I'll give my reasons, far better than their voices. They know the corn was not payment to them; they know every well they did nothing to deserve it. At war, even when the enemy was at our gates, they would not stand to fight. This kind of service does not earn corn out of generosity. And in the war, they showed the most bravery in their mutinies and revolts; these did not speak well of them. The accusations which they constantly make against the Senate, all without reason, could never be the reason behind giving them corn. So why did we? What do you think the public has learned from this? Here's what they are probably saying to themselves: "We asked for it, and since there are more of us, they gave in to our demands in true fear." By doing this, we  weaken our own position and make the rabble call our generosity fear. In time, this will break the senate open and bring in crows to peck the eagles.

MENENIUS

Come, enough.

MENENIUS

Come on, enough.

BRUTUS

Enough, with over-measure.

BRUTUS

Enough, and more than enough.

CORIOLANUS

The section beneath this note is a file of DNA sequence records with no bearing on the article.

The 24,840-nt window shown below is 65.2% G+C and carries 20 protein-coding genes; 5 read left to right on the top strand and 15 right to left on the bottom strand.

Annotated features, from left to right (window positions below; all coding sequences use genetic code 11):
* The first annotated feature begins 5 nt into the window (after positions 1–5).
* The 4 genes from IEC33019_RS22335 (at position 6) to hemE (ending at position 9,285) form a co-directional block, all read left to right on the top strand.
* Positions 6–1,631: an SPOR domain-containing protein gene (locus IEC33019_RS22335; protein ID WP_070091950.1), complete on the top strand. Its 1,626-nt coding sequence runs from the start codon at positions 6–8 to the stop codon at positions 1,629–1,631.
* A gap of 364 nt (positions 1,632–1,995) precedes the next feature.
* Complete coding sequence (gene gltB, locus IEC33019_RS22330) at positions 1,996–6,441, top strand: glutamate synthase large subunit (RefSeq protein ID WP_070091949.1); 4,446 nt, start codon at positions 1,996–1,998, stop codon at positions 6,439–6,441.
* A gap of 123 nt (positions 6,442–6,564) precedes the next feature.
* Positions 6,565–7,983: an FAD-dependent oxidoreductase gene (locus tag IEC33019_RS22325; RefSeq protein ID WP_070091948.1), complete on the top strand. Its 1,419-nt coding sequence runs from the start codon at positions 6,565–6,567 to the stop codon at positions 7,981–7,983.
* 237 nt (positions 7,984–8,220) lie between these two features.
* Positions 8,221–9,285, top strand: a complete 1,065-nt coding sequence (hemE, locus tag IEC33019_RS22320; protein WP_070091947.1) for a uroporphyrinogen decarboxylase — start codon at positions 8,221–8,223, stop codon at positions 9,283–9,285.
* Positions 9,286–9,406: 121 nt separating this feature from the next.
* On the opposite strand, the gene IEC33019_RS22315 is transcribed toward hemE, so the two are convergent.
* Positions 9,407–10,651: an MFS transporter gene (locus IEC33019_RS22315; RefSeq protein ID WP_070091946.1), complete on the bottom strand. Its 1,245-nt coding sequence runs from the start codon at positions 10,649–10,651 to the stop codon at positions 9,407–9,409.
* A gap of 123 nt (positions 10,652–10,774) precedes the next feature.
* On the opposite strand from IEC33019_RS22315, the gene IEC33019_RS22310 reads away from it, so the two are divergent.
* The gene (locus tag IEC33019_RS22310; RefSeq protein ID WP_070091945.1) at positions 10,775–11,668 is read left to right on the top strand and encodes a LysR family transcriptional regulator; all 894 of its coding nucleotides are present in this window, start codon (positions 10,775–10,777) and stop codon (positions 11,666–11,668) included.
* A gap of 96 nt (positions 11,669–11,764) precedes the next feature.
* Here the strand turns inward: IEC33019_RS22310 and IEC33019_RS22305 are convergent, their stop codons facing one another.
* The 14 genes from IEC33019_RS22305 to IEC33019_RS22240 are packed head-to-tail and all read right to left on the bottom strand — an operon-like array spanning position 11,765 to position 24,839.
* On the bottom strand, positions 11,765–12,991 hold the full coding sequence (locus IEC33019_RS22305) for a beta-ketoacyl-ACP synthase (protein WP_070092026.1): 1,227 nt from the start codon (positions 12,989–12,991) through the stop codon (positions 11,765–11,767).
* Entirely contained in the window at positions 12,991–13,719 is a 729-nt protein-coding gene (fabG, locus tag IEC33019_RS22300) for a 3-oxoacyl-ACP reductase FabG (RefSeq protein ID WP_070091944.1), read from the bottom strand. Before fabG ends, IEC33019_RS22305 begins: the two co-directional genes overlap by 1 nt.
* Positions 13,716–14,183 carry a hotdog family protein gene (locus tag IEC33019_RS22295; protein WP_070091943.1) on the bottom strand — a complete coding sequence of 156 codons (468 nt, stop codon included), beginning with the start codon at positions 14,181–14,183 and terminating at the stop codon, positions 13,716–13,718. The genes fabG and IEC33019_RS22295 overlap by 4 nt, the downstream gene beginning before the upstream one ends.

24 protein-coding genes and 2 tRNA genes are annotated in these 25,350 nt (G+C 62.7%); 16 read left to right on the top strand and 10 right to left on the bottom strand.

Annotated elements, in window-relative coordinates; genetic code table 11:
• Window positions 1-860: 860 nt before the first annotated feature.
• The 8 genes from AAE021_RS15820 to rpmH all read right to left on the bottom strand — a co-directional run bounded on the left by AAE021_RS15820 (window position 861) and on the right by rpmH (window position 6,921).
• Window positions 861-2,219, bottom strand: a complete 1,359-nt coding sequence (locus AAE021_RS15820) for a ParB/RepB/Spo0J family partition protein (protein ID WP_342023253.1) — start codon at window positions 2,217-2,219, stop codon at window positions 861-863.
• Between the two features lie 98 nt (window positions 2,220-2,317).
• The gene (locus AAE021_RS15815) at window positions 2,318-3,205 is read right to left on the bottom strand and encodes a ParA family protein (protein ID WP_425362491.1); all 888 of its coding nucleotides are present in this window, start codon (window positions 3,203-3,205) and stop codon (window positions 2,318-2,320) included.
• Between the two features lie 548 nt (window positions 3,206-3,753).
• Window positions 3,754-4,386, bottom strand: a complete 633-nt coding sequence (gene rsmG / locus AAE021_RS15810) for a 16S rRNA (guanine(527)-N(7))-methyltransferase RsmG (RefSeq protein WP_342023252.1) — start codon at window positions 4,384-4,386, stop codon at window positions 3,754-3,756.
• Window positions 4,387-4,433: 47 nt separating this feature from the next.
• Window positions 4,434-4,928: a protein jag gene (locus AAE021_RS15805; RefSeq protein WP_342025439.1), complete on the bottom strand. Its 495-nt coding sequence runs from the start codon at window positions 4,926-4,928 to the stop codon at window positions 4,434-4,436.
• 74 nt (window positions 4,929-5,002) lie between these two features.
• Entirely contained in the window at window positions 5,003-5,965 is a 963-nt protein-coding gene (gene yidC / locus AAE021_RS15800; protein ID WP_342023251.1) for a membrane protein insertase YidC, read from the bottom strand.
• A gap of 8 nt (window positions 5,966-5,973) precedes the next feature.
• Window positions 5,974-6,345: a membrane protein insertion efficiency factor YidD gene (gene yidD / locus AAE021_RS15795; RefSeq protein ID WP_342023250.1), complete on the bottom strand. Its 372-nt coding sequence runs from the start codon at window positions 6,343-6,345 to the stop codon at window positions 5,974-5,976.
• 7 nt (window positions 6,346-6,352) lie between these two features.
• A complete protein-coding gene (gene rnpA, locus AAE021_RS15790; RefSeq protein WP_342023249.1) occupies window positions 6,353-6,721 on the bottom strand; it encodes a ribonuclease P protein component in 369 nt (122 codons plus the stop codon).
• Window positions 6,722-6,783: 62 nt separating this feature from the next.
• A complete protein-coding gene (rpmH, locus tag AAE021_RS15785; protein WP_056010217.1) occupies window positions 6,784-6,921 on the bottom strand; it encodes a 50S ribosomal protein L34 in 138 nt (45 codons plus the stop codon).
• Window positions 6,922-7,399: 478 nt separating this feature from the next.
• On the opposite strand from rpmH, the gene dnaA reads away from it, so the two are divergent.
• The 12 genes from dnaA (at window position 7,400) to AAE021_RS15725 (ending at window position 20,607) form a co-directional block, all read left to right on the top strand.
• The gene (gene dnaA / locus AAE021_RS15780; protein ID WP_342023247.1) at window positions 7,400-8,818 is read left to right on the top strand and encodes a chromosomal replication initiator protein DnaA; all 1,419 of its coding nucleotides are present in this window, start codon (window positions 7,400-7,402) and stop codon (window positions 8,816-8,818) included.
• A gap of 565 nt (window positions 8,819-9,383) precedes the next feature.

No, take more: What may be sworn by, both divine and human, Seal what I end withal! This double worship, Where one part does disdain with cause, the other Insult without all reason, where gentry, title, wisdom, Cannot conclude but by the yea and no Of general ignorance,— it must omit Real necessities, and give way the while To unstable slightness: purpose so barr'd, it follows, Nothing is done to purpose. Therefore, beseech you,— You that will be less fearful than discreet, That love the fundamental part of state More than you doubt the change on't, that prefer A noble life before a long, and wish To jump a body with a dangerous physic That's sure of death without it, at once pluck out The multitudinous tongue; let them not lick The sweet which is their poison: your dishonour Mangles true judgment and bereaves the state Of that integrity which should become't, Not having the power to do the good it would, For the in which doth control't.